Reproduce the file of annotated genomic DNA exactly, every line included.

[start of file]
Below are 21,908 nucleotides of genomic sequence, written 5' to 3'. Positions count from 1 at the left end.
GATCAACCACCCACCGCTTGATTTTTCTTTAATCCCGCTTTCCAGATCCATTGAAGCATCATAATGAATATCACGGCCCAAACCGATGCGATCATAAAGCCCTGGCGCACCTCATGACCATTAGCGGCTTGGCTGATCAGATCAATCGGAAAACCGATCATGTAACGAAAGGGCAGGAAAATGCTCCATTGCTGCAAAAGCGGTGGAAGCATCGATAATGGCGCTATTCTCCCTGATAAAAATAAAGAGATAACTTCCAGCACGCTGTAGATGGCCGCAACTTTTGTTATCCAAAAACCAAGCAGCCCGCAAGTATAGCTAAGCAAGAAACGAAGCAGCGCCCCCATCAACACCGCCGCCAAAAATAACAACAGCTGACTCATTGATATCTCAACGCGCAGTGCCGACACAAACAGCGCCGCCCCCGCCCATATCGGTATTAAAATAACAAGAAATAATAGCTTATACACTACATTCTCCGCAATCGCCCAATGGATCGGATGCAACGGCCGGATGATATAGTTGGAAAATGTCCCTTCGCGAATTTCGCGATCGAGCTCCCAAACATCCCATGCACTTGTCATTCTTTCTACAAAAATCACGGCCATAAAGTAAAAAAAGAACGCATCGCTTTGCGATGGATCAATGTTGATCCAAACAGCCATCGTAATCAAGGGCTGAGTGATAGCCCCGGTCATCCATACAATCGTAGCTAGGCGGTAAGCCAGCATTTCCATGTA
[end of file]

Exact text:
Below are 21,908 nucleotides of genomic sequence, written 5' to 3'. Positions count from 1 at the left end.
GATCAACCACCCACCGCTTGATTTTTCTTTAATCCCGCTTTCCAGATCCATTGAAGCATCATAATGAATATCACGGCCCAAACCGATGCGATCATAAAGCCCTGGCGCACCTCATGACCATTAGCGGCTTGGCTGATCAGATCAATCGGAAAACCGATCATGTAACGAAAGGGCAGGAAAATGCTCCATTGCTGCAAAAGCGGTGGAAGCATCGATAATGGCGCTATTCTCCCTGATAAAAATAAAGAGATAACTTCCAGCACGCTGTAGATGGCCGCAACTTTTGTTATCCAAAAACCAAGCAGCCCGCAAGTATAGCTAAGCAAGAAACGAAGCAGCGCCCCCATCAACACCGCCGCCAAAAATAACAACAGCTGACTCATTGATATCTCAACGCGCAGTGCCGACACAAACAGCGCCGCCCCCGCCCATATCGGTATTAAAATAACAAGAAATAATAGCTTATACACTACATTCTCCGCAATCGCCCAATGGATCGGATGCAACGGCCGGATGATATAGTTGGAAAATGTCCCTTCGCGAATTTCGCGATCGAGCTCCCAAACATCCCATGCACTTGTCATTCTTTCTACAAAAATCACGGCCATAAAGTAAAAAAAGAACGCATCGCTTTGCGATGGATCAATGTTGATCCAAACAGCCATCGTAATCAAGGGCTGAGTGATAGCCCCGGTCATCCATACAATCGTAGCTAGGCGGTAAGCCAGCATTTCCATGTA